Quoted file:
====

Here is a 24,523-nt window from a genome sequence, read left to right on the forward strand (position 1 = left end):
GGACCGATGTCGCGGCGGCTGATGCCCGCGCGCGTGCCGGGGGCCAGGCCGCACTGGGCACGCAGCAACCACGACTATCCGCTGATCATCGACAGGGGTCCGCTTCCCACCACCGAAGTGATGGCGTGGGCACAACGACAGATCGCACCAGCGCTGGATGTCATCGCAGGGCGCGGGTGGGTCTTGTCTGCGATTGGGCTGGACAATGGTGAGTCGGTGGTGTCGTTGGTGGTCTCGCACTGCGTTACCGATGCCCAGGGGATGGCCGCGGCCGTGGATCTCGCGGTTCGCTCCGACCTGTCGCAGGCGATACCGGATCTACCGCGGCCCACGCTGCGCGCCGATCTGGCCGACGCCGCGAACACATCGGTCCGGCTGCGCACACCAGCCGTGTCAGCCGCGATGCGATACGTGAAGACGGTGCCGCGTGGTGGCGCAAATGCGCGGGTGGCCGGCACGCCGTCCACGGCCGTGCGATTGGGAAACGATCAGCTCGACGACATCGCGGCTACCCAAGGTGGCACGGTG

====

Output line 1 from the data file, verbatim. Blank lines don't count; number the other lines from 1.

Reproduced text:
Here is a 24,523-nt window from a genome sequence, read left to right on the forward strand (position 1 = left end):